What is Roadmapping?

What Is Roadmapping?

Roadmapping is the strategic process of determining the actions, steps, and resources needed to take the initiative from vision to reality.

In the case of product roadmapping, the process involves a product manager and her team. Together they determine all requirements to take the company’s product vision to a market-ready product. First, they pull together all their research. Then they lay out the product journey on a roadmap, breaking each component into themes, epics, stories, resources. Then they prioritize each item through ranking. Finally, they get to work, updating the roadmap often to ensure they continue to stay on the right track.

Roadmapping is Not Simply the Act of Creating a Roadmap

Roadmapping is often mistakenly understood as the act of drafting a roadmap. A critical output of roadmapping will indeed be a roadmap. But a roadmap is a high-level document that articulates the vision and strategic plan. The process involves much more strategic thinking and research than what will ultimately appear on the record.


Product Roadmap Timeline Example

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The 3 Major Components of the Roadmapping Process

When you create a roadmap, you are establishing a path from an initiative’s vision to reality. The process should begin with a clear understanding of that vision and an ability to articulate it.

In the case of a company building a product, that vision might develop the most successful database application on the market.

With that vision well understood and agreed upon by the relevant stakeholders, the roadmapping process can begin. The process will include research, strategic planning, and coordinating with the organization.

1. Research

  • Gain an understanding of the product’s users and buyers and their problems they face that the product can solve.
  • Investigate the market and the competitive landscape.
  • Explore the resources and budget the company has to commit to this initiative.

2. Strategic Planning

  • Determine the major components (themes, epics, features, etc.) to solve problems for users.
  • Determine a prioritization hierarchy. Rank all significant components for reaching a market-ready minimum viable product.
  • Creating a development plan and assigning the appropriate resources.

3. Coordinating with the Organization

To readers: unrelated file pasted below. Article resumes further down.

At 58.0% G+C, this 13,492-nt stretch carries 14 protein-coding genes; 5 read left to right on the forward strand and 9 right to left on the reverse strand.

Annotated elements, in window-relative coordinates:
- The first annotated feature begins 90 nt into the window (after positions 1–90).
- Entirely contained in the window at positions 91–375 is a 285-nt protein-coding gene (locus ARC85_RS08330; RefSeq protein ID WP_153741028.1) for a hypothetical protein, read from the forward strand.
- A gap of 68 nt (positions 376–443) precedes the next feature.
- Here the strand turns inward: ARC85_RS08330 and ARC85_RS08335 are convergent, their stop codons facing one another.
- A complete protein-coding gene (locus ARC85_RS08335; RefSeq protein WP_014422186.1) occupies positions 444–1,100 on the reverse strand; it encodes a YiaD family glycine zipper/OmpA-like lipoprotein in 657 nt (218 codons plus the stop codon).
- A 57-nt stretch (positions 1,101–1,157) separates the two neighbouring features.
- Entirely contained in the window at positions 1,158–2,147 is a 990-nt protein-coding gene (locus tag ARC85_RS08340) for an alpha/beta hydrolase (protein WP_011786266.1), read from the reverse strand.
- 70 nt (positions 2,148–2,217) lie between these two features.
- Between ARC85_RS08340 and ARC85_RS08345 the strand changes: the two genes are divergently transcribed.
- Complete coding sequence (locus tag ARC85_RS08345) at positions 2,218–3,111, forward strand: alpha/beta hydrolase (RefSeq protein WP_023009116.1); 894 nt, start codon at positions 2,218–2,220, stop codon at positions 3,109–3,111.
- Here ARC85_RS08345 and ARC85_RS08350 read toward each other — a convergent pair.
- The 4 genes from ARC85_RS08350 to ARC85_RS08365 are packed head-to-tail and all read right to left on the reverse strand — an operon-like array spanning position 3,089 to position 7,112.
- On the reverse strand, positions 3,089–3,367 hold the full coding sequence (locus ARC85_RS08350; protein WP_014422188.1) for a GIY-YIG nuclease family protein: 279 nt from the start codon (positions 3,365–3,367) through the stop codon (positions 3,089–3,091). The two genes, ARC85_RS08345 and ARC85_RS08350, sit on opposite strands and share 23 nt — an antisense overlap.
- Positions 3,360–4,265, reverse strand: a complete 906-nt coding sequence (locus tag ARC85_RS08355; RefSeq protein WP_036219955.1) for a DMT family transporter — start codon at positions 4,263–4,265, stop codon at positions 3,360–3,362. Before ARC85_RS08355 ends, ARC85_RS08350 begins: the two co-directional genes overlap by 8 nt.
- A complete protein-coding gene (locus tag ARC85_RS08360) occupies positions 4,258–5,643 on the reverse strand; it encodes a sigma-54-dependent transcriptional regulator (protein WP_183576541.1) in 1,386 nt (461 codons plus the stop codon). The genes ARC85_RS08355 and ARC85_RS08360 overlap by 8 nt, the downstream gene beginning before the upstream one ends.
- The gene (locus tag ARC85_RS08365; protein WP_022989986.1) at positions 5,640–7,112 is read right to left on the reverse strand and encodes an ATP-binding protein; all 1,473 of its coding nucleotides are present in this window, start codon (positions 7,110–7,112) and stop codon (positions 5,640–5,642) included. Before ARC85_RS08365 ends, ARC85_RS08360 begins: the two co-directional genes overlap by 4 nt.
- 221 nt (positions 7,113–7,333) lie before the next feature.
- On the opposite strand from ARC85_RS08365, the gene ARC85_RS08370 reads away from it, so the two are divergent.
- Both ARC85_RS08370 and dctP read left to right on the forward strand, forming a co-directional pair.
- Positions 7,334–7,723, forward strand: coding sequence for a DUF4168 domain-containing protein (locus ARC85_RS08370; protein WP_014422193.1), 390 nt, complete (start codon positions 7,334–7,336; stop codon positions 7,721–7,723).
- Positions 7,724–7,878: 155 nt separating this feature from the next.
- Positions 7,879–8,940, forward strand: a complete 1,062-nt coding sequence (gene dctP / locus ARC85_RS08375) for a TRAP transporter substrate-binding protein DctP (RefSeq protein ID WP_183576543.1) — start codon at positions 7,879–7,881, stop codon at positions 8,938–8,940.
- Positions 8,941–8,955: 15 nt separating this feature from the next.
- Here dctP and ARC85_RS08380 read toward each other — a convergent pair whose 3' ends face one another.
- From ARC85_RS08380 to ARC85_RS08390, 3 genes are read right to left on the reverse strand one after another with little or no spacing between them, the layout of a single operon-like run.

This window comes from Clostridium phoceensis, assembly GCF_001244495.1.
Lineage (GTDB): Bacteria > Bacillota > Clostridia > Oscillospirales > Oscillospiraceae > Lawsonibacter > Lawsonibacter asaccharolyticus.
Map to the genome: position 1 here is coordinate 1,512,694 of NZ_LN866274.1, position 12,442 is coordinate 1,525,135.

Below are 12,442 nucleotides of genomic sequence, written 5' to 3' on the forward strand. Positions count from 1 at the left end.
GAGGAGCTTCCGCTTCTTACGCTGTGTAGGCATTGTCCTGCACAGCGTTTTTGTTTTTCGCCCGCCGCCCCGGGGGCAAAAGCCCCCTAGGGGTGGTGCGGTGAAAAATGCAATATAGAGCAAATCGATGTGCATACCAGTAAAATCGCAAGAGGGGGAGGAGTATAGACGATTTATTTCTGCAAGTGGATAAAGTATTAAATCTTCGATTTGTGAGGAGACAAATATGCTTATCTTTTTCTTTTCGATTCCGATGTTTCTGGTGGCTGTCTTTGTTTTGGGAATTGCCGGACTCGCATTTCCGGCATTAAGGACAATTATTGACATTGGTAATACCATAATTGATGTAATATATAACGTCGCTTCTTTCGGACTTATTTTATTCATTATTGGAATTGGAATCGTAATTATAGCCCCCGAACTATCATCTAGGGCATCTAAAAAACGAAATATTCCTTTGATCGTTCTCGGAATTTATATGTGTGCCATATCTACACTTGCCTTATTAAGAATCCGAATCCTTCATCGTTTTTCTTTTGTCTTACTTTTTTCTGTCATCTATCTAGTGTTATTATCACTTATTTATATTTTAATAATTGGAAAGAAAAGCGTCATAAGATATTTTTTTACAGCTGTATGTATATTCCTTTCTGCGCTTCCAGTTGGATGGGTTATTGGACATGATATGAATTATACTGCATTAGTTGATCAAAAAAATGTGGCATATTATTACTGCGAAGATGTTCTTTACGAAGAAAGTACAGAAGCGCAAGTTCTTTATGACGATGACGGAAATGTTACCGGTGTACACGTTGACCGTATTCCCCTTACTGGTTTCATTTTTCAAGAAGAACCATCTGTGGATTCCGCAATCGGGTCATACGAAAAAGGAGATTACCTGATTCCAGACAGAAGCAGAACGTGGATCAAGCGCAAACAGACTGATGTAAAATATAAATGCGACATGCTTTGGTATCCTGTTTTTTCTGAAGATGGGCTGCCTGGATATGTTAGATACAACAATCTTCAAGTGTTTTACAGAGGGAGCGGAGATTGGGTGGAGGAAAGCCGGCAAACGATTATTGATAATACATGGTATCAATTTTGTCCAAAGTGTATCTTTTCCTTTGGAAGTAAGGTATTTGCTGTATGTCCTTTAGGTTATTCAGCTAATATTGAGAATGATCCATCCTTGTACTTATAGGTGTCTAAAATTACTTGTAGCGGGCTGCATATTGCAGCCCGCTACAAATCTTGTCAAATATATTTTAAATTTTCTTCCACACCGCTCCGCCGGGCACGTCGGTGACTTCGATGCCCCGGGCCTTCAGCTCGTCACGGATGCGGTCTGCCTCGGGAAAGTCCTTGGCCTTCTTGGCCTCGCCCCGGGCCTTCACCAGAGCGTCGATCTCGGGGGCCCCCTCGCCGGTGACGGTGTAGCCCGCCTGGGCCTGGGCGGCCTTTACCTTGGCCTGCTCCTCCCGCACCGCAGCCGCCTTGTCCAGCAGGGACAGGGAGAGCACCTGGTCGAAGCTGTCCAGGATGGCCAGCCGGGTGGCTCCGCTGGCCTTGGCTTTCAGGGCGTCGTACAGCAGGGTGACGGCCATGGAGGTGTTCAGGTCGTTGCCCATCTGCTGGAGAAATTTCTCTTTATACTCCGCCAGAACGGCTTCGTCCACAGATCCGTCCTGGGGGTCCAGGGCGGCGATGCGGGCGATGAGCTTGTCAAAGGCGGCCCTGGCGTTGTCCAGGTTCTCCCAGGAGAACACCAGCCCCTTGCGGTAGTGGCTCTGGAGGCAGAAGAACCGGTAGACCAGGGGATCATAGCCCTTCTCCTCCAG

• Secure buy-in and support from executive stakeholders.
  • Working with other teams to prepare whatever will be needed for your go-to-market plan. These teams include sales, support, professional services, marketing, and others.

Your roadmapping process might include additional steps and actions. But what’s important to understand is that this is a strategic process. That is to say, a process that helps you identify, organize, and then communicate all the steps to take you from product vision to a product ready for release.

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Why the Roadmap Metaphor is Useful

In conclusion, this process will allow a product manager to set out a plan when executed correctly. This plan includes all the integral steps in the most strategically advantageous sequence, as well as a list of the right resources to bring a product’s vision to reality.

In this sense, a roadmap is a helpful metaphor. For instance, you can think of this strategic process as creating a map—a clear path to bring your product to market. Although you may have several stops along the way, it will help you stay on track throughout the process.

Every potential feature demands time and resources on your product roadmap. However, using a roadmap will help you stay on track. You can ask yourself whether greenlighting will move your product down the path, leading to a successful market release for every new item. In this way, it will be your crucial test for determining whether to say yes or no.

In other words, if an initiative will advance your product along the route from vision to reality, then it should be part of your plan. If it does not, then you can use a roadmap to communicate this objective decision.


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